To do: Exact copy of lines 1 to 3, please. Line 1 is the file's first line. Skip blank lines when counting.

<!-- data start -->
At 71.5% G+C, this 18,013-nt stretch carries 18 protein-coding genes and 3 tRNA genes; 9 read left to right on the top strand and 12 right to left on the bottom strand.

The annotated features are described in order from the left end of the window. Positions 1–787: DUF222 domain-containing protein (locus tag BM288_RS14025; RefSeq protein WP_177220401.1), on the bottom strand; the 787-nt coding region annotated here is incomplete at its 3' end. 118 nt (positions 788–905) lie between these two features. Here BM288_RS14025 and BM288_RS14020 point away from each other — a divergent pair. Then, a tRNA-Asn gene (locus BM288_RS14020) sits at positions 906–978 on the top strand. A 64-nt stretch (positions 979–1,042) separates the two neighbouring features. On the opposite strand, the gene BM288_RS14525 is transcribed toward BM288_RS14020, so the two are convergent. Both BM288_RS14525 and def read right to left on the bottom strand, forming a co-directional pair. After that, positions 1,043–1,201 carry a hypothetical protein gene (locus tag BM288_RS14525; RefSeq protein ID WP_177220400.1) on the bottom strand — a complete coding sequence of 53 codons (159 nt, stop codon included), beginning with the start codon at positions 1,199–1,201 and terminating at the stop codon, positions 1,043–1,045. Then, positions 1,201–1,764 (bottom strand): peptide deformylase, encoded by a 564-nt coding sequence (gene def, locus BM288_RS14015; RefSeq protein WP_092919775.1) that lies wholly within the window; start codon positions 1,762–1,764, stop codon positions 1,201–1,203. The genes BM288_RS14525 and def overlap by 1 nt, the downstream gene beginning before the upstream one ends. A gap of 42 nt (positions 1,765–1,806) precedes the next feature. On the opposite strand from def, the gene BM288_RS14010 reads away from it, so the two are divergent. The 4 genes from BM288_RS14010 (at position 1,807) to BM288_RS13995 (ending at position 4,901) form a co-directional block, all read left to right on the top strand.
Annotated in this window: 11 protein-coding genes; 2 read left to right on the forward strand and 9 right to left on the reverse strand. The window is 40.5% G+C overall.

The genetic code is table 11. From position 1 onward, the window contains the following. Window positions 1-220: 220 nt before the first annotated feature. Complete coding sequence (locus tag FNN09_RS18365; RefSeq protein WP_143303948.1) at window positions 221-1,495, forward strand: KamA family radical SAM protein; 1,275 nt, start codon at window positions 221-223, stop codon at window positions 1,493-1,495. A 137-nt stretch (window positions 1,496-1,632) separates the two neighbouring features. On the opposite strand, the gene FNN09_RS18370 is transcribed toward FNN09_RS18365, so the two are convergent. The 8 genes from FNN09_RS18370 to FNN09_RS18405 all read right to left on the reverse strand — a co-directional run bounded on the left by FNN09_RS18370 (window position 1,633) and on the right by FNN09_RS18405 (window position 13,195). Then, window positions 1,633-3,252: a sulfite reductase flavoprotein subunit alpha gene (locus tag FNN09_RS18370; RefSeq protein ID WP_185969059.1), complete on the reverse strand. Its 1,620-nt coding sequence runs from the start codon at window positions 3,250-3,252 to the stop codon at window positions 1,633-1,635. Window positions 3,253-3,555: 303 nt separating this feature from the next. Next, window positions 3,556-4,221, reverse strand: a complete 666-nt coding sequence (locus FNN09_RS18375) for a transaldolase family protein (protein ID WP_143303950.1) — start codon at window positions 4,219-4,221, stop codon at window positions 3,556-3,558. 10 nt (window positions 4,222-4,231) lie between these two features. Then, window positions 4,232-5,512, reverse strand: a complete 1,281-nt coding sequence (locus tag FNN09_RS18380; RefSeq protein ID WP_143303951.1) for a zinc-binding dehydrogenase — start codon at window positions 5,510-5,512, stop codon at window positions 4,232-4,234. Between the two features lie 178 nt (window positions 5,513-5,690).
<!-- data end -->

At 71.5% G+C, this 18,013-nt stretch carries 18 protein-coding genes and 3 tRNA genes; 9 read left to right on the top strand and 12 right to left on the bottom strand.

The annotated features are described in order from the left end of the window. Positions 1–787: DUF222 domain-containing protein (locus tag BM288_RS14025; RefSeq protein WP_177220401.1), on the bottom strand; the 787-nt coding region annotated here is incomplete at its 3' end. 118 nt (positions 788–905) lie between these two features. Here BM288_RS14025 and BM288_RS14020 point away from each other — a divergent pair. Then, a tRNA-Asn gene (locus BM288_RS14020) sits at positions 906–978 on the top strand. A 64-nt stretch (positions 979–1,042) separates the two neighbouring features. On the opposite strand, the gene BM288_RS14525 is transcribed toward BM288_RS14020, so the two are convergent. Both BM288_RS14525 and def read right to left on the bottom strand, forming a co-directional pair. After that, positions 1,043–1,201 carry a hypothetical protein gene (locus tag BM288_RS14525; RefSeq protein ID WP_177220400.1) on the bottom strand — a complete coding sequence of 53 codons (159 nt, stop codon included), beginning with the start codon at positions 1,199–1,201 and terminating at the stop codon, positions 1,043–1,045. Then, positions 1,201–1,764 (bottom strand): peptide deformylase, encoded by a 564-nt coding sequence (gene def, locus BM288_RS14015; RefSeq protein WP_092919775.1) that lies wholly within the window; start codon positions 1,762–1,764, stop codon positions 1,201–1,203. The genes BM288_RS14525 and def overlap by 1 nt, the downstream gene beginning before the upstream one ends. A gap of 42 nt (positions 1,765–1,806) precedes the next feature. On the opposite strand from def, the gene BM288_RS14010 reads away from it, so the two are divergent. The 4 genes from BM288_RS14010 (at position 1,807) to BM288_RS13995 (ending at position 4,901) form a co-directional block, all read left to right on the top strand.
Annotated in this window: 11 protein-coding genes; 2 read left to right on the forward strand and 9 right to left on the reverse strand. The window is 40.5% G+C overall.